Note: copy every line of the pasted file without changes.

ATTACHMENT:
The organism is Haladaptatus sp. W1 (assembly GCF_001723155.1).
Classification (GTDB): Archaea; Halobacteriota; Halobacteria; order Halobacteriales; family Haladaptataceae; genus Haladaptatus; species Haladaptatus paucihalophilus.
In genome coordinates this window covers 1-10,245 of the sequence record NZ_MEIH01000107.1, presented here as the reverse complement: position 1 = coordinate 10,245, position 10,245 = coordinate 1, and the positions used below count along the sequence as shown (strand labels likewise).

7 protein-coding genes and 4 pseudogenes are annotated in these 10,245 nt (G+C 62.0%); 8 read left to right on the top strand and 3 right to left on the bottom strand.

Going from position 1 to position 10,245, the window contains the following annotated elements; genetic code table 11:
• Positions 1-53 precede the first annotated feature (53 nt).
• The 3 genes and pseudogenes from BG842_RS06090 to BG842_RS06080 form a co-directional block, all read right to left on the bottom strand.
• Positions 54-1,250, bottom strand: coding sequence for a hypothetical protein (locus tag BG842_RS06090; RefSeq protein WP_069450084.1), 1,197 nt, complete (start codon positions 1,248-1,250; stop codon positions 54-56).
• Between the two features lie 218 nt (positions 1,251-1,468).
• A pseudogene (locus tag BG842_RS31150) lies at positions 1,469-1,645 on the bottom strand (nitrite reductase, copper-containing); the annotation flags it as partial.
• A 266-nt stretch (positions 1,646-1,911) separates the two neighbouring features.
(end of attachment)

The organism is Haladaptatus sp. W1 (assembly GCF_001723155.1).
Classification (GTDB): Archaea; Halobacteriota; Halobacteria; order Halobacteriales; family Haladaptataceae; genus Haladaptatus; species Haladaptatus paucihalophilus.
In genome coordinates this window covers 1-10,245 of the sequence record NZ_MEIH01000107.1, presented here as the reverse complement: position 1 = coordinate 10,245, position 10,245 = coordinate 1, and the positions used below count along the sequence as shown (strand labels likewise).

7 protein-coding genes and 4 pseudogenes are annotated in these 10,245 nt (G+C 62.0%); 8 read left to right on the top strand and 3 right to left on the bottom strand.

Going from position 1 to position 10,245, the window contains the following annotated elements; genetic code table 11:
• Positions 1-53 precede the first annotated feature (53 nt).
• The 3 genes and pseudogenes from BG842_RS06090 to BG842_RS06080 form a co-directional block, all read right to left on the bottom strand.
• Positions 54-1,250, bottom strand: coding sequence for a hypothetical protein (locus tag BG842_RS06090; RefSeq protein WP_069450084.1), 1,197 nt, complete (start codon positions 1,248-1,250; stop codon positions 54-56).
• Between the two features lie 218 nt (positions 1,251-1,468).
• A pseudogene (locus tag BG842_RS31150) lies at positions 1,469-1,645 on the bottom strand (nitrite reductase, copper-containing); the annotation flags it as partial.
• A 266-nt stretch (positions 1,646-1,911) separates the two neighbouring features.